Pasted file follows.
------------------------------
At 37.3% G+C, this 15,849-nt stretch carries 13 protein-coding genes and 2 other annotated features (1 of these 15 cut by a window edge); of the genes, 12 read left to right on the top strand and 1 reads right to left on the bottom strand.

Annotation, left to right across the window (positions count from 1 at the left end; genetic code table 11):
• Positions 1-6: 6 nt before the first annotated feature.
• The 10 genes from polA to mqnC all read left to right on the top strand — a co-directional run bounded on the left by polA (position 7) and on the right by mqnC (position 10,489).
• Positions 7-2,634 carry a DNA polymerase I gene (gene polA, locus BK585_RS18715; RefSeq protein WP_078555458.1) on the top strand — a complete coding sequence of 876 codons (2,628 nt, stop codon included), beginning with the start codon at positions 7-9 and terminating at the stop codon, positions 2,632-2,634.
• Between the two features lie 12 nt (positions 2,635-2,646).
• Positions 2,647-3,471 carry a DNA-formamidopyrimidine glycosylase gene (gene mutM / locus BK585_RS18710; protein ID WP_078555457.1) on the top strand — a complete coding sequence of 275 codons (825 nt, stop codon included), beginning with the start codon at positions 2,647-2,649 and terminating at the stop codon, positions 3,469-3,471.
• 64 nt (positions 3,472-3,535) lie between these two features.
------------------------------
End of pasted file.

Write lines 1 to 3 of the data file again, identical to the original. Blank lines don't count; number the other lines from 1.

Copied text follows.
At 37.3% G+C, this 15,849-nt stretch carries 13 protein-coding genes and 2 other annotated features (1 of these 15 cut by a window edge); of the genes, 12 read left to right on the top strand and 1 reads right to left on the bottom strand.

Annotation, left to right across the window (positions count from 1 at the left end; genetic code table 11):
• Positions 1-6: 6 nt before the first annotated feature.